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    • By ucfchuck
      I am feeding in 16 bit unsigned integer data to process in a compute shader and i need to get a standard deviation.
      So I read in a series of samples and push them into float arrays
      float vals1[9], vals2[9], vals3[9], vals4[9]; int x = 0,y=0; for ( x = 0; x < 3; x++) { for (y = 0; y < 3; y++) { vals1[3 * x + y] = (float) (asuint(Input1[threadID.xy + int2(x - 1, y - 1)].x)); vals2[3 * x + y] = (float) (asuint(Input2[threadID.xy + int2(x - 1, y - 1)].x)); vals3[3 * x + y] = (float) (asuint(Input3[threadID.xy + int2(x - 1, y - 1)].x)); vals4[3 * x + y] = (float) (asuint(Input4[threadID.xy + int2(x - 1, y - 1)].x)); } } I can send these values out directly and the data is as expected

                             
      Output1[threadID.xy] = (uint) (vals1[4] ); Output2[threadID.xy] = (uint) (vals2[4] ); Output3[threadID.xy] = (uint) (vals3[4] ); Output4[threadID.xy] = (uint) (vals4[4] ); however if i do anything to that data it is destroyed.
      If i add a
      vals1[4] = vals1[4]/2; 
      or a
      vals1[4] = vals[1]-vals[4];
      the data is gone and everything comes back 0.
       
       
      How does one go about converting a uint to a float and performing operations on it and then converting back to a rounded uint?
    • By fs1
      I have been trying to see how the ID3DInclude, and how its methods Open and Close work.
      I would like to add a custom path for the D3DCompile function to search for some of my includes.
      I have not found any working example. Could someone point me on how to implement these functions? I would like D3DCompile to look at a custom C:\Folder path for some of the include files.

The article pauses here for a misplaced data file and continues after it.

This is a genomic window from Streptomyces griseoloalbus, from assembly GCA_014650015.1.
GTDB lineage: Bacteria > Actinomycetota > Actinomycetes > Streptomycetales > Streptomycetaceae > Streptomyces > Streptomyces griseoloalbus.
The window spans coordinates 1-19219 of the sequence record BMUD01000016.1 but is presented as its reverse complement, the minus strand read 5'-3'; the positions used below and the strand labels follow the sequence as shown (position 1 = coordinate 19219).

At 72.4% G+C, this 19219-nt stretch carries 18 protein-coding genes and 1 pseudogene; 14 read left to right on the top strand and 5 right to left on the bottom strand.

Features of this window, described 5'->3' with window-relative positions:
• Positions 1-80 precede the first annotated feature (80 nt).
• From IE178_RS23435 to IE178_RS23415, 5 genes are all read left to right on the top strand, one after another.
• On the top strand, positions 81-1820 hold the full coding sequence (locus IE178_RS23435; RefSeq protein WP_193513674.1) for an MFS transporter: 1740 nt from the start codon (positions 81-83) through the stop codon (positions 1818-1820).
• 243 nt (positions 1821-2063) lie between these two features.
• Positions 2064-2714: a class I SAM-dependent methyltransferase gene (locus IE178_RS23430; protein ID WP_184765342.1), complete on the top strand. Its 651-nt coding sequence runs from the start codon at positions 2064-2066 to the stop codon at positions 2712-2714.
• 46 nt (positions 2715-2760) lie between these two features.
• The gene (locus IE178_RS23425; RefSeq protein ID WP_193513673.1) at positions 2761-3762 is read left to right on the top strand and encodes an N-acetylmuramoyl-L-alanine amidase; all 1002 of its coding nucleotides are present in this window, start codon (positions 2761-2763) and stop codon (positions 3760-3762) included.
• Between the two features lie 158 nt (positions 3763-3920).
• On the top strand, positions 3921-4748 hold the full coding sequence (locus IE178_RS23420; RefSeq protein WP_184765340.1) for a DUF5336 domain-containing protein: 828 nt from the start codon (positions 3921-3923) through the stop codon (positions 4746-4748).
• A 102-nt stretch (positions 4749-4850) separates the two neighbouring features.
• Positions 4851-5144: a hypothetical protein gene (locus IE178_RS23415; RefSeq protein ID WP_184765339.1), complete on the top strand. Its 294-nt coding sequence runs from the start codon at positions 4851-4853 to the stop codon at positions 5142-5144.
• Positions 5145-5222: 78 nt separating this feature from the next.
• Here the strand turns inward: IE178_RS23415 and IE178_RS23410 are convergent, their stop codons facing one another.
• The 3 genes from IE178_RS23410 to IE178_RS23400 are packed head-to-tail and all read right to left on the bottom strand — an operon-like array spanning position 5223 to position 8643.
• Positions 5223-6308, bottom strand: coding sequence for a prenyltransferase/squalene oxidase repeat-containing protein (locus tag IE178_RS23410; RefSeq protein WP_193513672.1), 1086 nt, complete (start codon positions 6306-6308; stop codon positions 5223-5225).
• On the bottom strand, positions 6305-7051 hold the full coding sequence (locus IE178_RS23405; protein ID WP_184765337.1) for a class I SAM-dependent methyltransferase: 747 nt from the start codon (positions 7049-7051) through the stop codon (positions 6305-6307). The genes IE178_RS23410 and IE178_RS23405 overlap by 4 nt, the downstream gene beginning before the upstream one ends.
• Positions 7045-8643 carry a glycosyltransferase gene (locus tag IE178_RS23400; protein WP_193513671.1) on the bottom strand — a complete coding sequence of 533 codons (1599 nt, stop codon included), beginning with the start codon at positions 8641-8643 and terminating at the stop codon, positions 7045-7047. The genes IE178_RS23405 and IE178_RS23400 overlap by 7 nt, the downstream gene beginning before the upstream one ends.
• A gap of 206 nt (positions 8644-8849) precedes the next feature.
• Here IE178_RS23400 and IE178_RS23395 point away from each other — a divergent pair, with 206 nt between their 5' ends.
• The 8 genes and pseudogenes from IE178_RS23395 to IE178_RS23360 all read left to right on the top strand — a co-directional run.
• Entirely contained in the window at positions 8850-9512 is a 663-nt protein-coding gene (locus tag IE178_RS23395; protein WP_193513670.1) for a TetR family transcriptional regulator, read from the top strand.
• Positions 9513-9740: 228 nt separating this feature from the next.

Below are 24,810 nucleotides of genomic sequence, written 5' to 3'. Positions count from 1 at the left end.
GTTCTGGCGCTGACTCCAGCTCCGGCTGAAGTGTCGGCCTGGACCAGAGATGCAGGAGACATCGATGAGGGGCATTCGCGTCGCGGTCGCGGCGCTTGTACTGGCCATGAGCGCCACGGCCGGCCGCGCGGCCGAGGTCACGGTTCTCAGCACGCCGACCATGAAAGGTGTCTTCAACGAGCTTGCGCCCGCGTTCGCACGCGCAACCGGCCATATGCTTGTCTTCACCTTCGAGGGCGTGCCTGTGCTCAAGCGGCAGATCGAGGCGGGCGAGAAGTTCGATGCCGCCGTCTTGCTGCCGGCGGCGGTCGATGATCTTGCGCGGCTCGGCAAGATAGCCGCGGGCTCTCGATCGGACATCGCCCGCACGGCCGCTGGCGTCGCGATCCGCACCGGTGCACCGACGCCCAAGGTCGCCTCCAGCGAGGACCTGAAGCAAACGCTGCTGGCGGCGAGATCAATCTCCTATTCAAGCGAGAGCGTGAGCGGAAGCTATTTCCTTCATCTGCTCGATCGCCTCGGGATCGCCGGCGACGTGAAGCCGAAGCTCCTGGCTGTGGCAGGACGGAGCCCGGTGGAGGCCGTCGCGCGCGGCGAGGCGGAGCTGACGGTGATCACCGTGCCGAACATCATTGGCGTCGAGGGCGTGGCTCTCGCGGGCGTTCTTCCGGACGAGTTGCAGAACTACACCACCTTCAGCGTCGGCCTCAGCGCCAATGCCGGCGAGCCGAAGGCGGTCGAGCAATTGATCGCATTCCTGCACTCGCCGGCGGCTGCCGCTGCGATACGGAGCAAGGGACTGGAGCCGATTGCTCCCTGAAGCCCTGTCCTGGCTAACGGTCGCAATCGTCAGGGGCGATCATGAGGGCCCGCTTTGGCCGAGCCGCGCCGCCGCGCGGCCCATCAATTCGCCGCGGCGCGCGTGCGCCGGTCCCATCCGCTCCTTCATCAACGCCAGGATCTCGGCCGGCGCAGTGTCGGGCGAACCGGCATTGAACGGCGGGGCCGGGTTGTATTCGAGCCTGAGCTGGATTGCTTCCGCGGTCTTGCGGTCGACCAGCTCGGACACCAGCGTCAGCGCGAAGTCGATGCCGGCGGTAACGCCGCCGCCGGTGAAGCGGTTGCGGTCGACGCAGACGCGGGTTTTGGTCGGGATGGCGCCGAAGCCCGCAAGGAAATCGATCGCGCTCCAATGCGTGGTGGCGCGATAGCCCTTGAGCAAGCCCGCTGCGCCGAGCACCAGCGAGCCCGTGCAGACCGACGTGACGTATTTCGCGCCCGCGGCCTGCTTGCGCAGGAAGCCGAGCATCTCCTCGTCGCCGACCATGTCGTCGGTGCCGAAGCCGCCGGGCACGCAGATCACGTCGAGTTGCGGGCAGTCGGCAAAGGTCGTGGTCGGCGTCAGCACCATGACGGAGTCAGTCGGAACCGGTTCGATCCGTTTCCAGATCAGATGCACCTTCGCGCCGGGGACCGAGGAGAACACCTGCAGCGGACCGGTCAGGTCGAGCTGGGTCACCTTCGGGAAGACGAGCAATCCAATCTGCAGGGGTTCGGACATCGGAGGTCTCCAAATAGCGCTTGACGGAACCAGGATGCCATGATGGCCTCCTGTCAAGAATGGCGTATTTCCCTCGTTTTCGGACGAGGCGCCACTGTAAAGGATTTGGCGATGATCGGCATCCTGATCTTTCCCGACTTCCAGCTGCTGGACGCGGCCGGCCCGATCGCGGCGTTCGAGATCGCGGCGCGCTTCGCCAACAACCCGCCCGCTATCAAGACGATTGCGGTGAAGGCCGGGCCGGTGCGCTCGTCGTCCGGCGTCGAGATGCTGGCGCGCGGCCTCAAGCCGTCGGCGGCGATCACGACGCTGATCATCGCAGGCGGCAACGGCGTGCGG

Thanks
    • By stale
      I'm continuing to learn more about terrain rendering, and so far I've managed to load in a heightmap and render it as a tessellated wireframe (following Frank Luna's DX11 book). However, I'm getting some really weird behavior where a large section of the wireframe is being rendered with a yellow color, even though my pixel shader is hard coded to output white. 

      The parts of the mesh that are discolored changes as well, as pictured below (mesh is being clipped by far plane).

      Here is my pixel shader. As mentioned, I simply hard code it to output white:
      float PS(DOUT pin) : SV_Target { return float4(1.0f, 1.0f, 1.0f, 1.0f); } I'm completely lost on what could be causing this, so any help in the right direction would be greatly appreciated. If I can help by providing more information please let me know.
    • By evelyn4you
      Hello,
      i try to implement voxel cone tracing in my game engine.
      I have read many publications about this, but some crucial portions are still not clear to me.
      At first step i try to emplement the easiest "poor mans" method
      a.  my test scene "Sponza Atrium" is voxelized completetly in a static voxel grid 128^3 ( structured buffer contains albedo)